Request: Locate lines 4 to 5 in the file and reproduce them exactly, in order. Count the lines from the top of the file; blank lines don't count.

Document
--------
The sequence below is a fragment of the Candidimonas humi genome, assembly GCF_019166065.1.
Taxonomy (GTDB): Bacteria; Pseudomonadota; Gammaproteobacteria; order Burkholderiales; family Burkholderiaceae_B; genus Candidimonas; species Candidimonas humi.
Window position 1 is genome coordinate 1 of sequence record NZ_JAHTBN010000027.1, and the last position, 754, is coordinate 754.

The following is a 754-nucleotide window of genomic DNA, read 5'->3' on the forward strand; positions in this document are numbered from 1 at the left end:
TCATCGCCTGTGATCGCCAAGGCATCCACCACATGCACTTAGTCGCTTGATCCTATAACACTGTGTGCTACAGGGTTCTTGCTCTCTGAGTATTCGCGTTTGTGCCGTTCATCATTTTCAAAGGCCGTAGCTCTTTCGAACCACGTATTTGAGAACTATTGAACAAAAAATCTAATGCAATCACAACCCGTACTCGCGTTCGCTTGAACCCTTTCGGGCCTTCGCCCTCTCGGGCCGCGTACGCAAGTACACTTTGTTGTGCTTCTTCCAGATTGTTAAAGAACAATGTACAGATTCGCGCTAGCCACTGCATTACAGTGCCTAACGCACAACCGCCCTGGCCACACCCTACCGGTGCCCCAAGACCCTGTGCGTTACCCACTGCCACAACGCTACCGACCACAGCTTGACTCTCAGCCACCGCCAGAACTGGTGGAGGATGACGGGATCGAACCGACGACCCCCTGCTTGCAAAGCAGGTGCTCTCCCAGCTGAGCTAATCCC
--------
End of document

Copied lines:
The following is a 754-nucleotide window of genomic DNA, read 5'->3' on the forward strand; positions in this document are numbered from 1 at the left end:
TCATCGCCTGTGATCGCCAAGGCATCCACCACATGCACTTAGTCGCTTGATCCTATAACACTGTGTGCTACAGGGTTCTTGCTCTCTGAGTATTCGCGTTTGTGCCGTTCATCATTTTCAAAGGCCGTAGCTCTTTCGAACCACGTATTTGAGAACTATTGAACAAAAAATCTAATGCAATCACAACCCGTACTCGCGTTCGCTTGAACCCTTTCGGGCCTTCGCCCTCTCGGGCCGCGTACGCAAGTACACTTTGTTGTGCTTCTTCCAGATTGTTAAAGAACAATGTACAGATTCGCGCTAGCCACTGCATTACAGTGCCTAACGCACAACCGCCCTGGCCACACCCTACCGGTGCCCCAAGACCCTGTGCGTTACCCACTGCCACAACGCTACCGACCACAGCTTGACTCTCAGCCACCGCCAGAACTGGTGGAGGATGACGGGATCGAACCGACGACCCCCTGCTTGCAAAGCAGGTGCTCTCCCAGCTGAGCTAATCCC